Putrajaya may need to devise new taxes in order to pay off the country's huge debts, according to Prime Minister Dr Mahathir Mohamad.
He said there had been suggestions for the imposition of new taxes although he was aware that this could be an unpopular move.
"I don't think it is something welcomed by the people. But we may need to devise new taxes in order to pay our debts," he said in his keynote address at the "Malaysia: A New Dawn" conference, which was also attended by other Pakatan Harapan (PH) ministers.
It was previously reported that Nobel Prize-winning economist Joseph Stiglitz had suggested that there were many kinds of good taxes that could be introduced to stimulate Malaysia's economy to create a fair society as it tackles its RM1 trillion debt.
Stiglitz said these included inheritance tax, capital gains tax and property tax for large holding properties, which were actually good for the economy and society.
"Also, I think carbon tax is a very good tax because it encourages the growth of green economy and can move the country towards a more innovative and green society," he told Bernama.
Mahathir said another way of paying off the nation's debt was by selling assets such as land. He noted that the previous government had sold a lot of Malaysian land to foreigners.
"I don't think it would be good for us. But we can still sell land to locals so that they can develop housing and settlements that would give them returns," he said.
The Langkawi MP said the sale of some of the country's assets might be necessary to pay off debts, adding that it was not just money, but the government machinery which had been tampered with.
"It no longer functions. We have to find ways to rebuild the government. It won't be easy because the new people taking up high posts find difficulty in performing.
"I am hopeful we will be able to manage all the problems, and in time we will restore the finances of the country and rebuild the government machinery which was destroyed by the previous government," he said.
Mahathir said he had faith that the rebuilding process could take place as Malaysians had proven that they could go through many economic problems and yet survive.
He cited the financial crisis of 1997-98, where the country found its own solution and recovered.
"The situation now is almost the same, except that in the last crisis, our money was devalued, and when that happened, we became poor.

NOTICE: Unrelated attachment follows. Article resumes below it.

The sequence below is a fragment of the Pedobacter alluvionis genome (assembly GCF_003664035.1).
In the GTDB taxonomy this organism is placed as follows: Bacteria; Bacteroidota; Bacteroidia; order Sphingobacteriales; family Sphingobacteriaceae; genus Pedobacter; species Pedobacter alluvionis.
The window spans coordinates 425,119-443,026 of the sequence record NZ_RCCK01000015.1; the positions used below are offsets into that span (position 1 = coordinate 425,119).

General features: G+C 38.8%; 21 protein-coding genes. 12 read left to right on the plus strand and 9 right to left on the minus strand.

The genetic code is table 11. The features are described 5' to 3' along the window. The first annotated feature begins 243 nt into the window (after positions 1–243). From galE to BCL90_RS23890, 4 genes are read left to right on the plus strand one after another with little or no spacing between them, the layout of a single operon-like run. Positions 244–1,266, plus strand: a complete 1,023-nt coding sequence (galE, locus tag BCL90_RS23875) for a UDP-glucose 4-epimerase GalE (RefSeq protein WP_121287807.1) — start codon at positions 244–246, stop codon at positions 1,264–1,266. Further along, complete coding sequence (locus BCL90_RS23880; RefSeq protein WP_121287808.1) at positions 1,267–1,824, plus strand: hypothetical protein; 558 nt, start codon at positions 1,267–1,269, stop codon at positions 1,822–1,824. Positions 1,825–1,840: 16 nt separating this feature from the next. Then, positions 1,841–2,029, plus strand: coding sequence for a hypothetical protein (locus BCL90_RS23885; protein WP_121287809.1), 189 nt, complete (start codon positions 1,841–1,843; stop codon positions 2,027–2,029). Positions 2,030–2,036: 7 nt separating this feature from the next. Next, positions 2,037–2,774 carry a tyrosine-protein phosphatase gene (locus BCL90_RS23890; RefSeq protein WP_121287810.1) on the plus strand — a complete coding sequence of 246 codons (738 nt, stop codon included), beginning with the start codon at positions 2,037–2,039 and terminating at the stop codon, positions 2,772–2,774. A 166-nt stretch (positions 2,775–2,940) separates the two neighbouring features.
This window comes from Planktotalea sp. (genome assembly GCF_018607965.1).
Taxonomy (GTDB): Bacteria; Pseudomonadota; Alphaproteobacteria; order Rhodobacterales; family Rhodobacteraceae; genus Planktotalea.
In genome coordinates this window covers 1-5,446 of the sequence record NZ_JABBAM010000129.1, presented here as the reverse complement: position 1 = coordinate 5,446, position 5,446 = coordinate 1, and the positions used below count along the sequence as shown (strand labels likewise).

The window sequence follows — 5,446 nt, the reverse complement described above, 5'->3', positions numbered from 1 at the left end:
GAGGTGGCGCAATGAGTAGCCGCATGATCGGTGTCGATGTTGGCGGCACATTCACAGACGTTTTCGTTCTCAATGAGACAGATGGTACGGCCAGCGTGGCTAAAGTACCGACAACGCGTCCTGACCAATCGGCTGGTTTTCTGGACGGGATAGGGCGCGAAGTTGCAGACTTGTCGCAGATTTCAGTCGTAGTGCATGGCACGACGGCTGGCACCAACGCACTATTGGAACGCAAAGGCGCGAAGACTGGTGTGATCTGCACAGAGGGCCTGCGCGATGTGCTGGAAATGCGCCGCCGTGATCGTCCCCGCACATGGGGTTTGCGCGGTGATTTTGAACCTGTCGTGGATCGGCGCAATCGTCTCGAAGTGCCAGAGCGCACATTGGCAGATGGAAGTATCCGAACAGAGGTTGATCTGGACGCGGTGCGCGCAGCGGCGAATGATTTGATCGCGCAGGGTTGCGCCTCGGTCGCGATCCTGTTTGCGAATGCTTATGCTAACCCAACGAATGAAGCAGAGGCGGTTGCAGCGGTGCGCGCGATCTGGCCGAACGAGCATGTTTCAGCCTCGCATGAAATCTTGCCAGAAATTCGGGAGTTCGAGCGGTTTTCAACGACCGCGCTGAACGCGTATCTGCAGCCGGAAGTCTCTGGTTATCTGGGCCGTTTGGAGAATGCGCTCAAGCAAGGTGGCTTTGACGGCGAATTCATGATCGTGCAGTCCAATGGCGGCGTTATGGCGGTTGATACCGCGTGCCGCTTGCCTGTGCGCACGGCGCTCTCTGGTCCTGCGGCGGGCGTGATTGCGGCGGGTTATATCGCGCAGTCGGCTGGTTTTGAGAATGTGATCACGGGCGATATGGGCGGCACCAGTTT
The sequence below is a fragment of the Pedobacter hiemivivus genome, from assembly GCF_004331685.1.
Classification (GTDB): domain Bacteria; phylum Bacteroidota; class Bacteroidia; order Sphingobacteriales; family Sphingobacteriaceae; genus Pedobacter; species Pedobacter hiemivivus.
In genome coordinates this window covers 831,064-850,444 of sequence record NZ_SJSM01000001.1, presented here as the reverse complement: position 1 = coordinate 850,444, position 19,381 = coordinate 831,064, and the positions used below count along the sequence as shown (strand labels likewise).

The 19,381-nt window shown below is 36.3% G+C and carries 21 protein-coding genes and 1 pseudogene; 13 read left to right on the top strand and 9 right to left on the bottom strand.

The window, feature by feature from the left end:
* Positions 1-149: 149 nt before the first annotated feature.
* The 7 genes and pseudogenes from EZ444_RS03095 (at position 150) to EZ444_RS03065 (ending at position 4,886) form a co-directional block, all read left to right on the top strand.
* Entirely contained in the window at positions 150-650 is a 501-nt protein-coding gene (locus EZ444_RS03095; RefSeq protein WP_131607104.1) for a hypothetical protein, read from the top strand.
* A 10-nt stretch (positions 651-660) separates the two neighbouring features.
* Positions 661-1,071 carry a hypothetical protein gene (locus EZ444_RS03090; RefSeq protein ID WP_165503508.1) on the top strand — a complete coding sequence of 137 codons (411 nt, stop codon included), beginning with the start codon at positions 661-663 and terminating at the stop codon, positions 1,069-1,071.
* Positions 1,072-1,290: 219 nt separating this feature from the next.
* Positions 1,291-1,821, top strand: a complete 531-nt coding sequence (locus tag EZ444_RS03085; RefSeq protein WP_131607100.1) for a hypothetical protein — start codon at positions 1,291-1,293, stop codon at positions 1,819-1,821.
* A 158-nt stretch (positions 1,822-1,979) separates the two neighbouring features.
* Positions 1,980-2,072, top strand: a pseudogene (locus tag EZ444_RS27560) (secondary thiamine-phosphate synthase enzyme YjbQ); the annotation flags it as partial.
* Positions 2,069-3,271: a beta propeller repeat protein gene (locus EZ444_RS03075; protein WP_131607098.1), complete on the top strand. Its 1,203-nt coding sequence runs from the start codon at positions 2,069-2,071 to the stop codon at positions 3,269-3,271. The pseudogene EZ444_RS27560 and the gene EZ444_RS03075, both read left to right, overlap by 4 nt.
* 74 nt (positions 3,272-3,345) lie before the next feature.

"This time, it is not so much the devaluation. Our currency has remained strong, it has gone up and down, but it has remained acceptable as money.
"The problem we face now is finding the money to pay the huge debts incurred by the previous government. We believe we can overcome this," he said.
Finance Minister Lim Guan Eng, in his address, said the new taxes would be announced in the 2019 Budget, to be tabled at the next parliamentary sitting.
Mahathir said in the meantime, there was a necessity to grow the economy. If the economy grew at a high rate, he said, the debts would appear smaller than they are now.
He said the debt-to-GDP ratio lost would be resolved by increasing or growing the economy of the country.
"For this purpose, we have invited investors. During my recent trip to the UK and US, I met a lot of big companies interested in investing in Malaysia, and I believe in time they will come and their investment will contribute to the growth of Malaysia.
"When the growth of this country is high, debts won't appear so big in terms of the economy for this country.
"That is our hope. As I said, I am not an economist, but I work with them. They tell me something that is difficult for me to say no to because I don't know what they are talking about," he said.
In the same keynote address, the PH chairman also touched on how money was coming in many different forms, citing the bitcoin currency as an example.
Mahathir said countries were used to trading in pieces of paper printed with particular values.
"That used to be our money. Now we have money coming to us in different forms. It comes to us as cheques, as electronic transfers and bank books, among others. Money no longer comes in one form.
"And now, of course, there is this new money which I fail to understand completely. Bitcoin, which is virtual money. It somehow appreciates in value to tens of thousands.
"When it was launched it was only valued at 9 cents and now it is thousands of dollars. I must admit, I can't use this money because I don't know what the value is," he said.
He noted however that virtual currency could affect the markets or countries with which Malaysia trades.